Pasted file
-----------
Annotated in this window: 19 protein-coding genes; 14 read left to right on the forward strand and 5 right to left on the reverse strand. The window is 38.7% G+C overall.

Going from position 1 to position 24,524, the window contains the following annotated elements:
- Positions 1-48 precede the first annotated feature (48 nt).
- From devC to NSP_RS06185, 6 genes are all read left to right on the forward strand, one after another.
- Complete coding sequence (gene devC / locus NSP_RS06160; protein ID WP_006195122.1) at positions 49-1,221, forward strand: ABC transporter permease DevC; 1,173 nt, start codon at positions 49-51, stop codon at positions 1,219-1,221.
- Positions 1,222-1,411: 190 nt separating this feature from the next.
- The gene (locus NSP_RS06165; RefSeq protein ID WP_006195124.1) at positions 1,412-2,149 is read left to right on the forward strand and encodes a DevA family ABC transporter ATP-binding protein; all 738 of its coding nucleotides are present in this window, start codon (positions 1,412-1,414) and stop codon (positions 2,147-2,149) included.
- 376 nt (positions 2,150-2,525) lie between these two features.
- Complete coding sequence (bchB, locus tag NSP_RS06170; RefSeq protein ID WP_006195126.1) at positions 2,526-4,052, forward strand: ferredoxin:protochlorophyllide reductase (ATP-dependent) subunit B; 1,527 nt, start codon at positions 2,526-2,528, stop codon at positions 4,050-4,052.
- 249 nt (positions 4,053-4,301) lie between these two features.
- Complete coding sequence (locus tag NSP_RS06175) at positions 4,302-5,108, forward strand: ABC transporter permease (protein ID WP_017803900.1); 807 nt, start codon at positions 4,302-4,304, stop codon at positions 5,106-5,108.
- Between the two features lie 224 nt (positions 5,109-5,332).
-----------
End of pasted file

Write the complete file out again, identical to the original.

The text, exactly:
Annotated in this window: 19 protein-coding genes; 14 read left to right on the forward strand and 5 right to left on the reverse strand. The window is 38.7% G+C overall.

Going from position 1 to position 24,524, the window contains the following annotated elements:
- Positions 1-48 precede the first annotated feature (48 nt).
- From devC to NSP_RS06185, 6 genes are all read left to right on the forward strand, one after another.
- Complete coding sequence (gene devC / locus NSP_RS06160; protein ID WP_006195122.1) at positions 49-1,221, forward strand: ABC transporter permease DevC; 1,173 nt, start codon at positions 49-51, stop codon at positions 1,219-1,221.
- Positions 1,222-1,411: 190 nt separating this feature from the next.
- The gene (locus NSP_RS06165; RefSeq protein ID WP_006195124.1) at positions 1,412-2,149 is read left to right on the forward strand and encodes a DevA family ABC transporter ATP-binding protein; all 738 of its coding nucleotides are present in this window, start codon (positions 1,412-1,414) and stop codon (positions 2,147-2,149) included.
- 376 nt (positions 2,150-2,525) lie between these two features.
- Complete coding sequence (bchB, locus tag NSP_RS06170; RefSeq protein ID WP_006195126.1) at positions 2,526-4,052, forward strand: ferredoxin:protochlorophyllide reductase (ATP-dependent) subunit B; 1,527 nt, start codon at positions 2,526-2,528, stop codon at positions 4,050-4,052.
- 249 nt (positions 4,053-4,301) lie between these two features.
- Complete coding sequence (locus tag NSP_RS06175) at positions 4,302-5,108, forward strand: ABC transporter permease (protein ID WP_017803900.1); 807 nt, start codon at positions 4,302-4,304, stop codon at positions 5,106-5,108.
- Between the two features lie 224 nt (positions 5,109-5,332).